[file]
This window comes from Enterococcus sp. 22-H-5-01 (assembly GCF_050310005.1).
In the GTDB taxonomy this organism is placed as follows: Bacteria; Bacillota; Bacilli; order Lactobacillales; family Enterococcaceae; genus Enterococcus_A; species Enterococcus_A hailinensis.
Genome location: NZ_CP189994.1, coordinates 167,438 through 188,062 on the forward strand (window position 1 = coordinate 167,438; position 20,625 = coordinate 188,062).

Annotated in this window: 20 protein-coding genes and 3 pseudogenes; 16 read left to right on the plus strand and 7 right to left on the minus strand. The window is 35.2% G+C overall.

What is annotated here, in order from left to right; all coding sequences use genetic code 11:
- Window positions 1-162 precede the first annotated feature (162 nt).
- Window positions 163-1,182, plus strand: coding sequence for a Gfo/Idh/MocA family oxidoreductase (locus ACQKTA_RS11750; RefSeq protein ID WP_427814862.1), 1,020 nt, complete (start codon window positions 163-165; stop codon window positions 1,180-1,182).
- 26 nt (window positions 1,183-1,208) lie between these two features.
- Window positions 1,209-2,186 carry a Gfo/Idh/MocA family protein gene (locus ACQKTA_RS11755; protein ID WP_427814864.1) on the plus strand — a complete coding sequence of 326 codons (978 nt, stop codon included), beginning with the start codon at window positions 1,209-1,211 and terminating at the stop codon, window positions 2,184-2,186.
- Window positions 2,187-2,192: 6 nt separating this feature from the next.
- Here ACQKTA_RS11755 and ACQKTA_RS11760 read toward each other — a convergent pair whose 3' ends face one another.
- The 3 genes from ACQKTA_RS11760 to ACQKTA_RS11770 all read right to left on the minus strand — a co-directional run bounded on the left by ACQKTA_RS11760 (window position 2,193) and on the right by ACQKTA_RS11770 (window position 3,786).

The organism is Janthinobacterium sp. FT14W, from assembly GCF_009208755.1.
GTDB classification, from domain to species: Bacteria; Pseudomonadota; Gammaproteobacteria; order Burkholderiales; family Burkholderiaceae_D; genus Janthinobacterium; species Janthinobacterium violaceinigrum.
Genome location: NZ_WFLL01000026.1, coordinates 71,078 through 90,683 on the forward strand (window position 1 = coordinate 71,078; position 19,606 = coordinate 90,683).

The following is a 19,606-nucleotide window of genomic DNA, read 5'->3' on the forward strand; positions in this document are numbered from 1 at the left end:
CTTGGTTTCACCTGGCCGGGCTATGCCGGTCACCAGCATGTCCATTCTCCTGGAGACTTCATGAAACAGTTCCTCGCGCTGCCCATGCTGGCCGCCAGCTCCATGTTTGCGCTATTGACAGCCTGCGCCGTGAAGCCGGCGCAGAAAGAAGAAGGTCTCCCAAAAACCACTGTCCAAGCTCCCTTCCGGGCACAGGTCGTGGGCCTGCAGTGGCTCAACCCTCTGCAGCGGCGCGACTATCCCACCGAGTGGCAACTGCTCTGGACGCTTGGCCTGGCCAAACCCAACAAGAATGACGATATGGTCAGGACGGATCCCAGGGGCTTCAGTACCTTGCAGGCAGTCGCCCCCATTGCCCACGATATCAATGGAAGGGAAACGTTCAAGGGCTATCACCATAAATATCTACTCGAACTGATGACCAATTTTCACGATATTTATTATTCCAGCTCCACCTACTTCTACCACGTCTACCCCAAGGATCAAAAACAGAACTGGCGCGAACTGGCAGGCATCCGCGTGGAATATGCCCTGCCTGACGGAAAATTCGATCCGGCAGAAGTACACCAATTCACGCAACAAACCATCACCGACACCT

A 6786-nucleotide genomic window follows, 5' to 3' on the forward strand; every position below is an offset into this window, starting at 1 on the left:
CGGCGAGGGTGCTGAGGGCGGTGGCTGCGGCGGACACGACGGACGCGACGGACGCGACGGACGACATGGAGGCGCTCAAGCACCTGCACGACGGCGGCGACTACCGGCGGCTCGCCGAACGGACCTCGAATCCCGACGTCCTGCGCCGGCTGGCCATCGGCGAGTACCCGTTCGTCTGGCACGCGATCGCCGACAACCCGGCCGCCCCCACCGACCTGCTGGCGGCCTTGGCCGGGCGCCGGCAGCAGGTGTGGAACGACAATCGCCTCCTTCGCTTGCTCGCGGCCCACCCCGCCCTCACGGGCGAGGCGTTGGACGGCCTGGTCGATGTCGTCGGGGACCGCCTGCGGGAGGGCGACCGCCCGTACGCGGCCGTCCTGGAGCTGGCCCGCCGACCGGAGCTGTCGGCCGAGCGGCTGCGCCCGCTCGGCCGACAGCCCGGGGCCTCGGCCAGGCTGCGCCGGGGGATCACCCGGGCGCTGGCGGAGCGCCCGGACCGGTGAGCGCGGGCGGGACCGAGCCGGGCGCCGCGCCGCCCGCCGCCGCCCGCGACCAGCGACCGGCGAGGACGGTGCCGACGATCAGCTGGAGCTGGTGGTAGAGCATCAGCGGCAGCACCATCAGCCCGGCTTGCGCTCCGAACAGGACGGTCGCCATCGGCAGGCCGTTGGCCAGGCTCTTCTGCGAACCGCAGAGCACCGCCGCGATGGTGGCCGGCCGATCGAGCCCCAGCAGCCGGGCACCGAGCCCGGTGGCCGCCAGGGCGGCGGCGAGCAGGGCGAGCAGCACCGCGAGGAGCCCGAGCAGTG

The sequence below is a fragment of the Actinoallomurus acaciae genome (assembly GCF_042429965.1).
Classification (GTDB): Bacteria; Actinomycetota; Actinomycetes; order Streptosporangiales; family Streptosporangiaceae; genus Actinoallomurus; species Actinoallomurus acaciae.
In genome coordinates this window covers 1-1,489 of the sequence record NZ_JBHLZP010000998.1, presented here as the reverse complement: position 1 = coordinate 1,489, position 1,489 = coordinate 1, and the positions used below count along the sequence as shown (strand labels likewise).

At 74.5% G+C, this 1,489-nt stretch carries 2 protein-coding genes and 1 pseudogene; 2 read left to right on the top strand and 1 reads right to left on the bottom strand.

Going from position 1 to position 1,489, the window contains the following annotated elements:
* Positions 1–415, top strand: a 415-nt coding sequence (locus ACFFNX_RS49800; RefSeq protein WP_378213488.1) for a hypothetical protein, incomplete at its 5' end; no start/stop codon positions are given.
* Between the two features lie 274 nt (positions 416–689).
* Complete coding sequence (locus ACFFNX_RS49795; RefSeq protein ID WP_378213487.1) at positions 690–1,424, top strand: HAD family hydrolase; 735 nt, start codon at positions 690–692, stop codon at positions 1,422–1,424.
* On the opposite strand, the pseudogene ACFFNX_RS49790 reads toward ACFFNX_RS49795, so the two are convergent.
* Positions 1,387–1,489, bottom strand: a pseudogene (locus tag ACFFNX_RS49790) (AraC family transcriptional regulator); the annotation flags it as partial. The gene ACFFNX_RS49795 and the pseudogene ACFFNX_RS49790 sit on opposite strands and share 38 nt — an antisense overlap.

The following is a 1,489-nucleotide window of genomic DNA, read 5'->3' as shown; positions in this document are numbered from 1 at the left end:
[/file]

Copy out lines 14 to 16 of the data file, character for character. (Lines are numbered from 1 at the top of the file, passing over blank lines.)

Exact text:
GTDB classification, from domain to species: Bacteria; Pseudomonadota; Gammaproteobacteria; order Burkholderiales; family Burkholderiaceae_D; genus Janthinobacterium; species Janthinobacterium violaceinigrum.
Genome location: NZ_WFLL01000026.1, coordinates 71,078 through 90,683 on the forward strand (window position 1 = coordinate 71,078; position 19,606 = coordinate 90,683).

The following is a 19,606-nucleotide window of genomic DNA, read 5'->3' on the forward strand; positions in this document are numbered from 1 at the left end: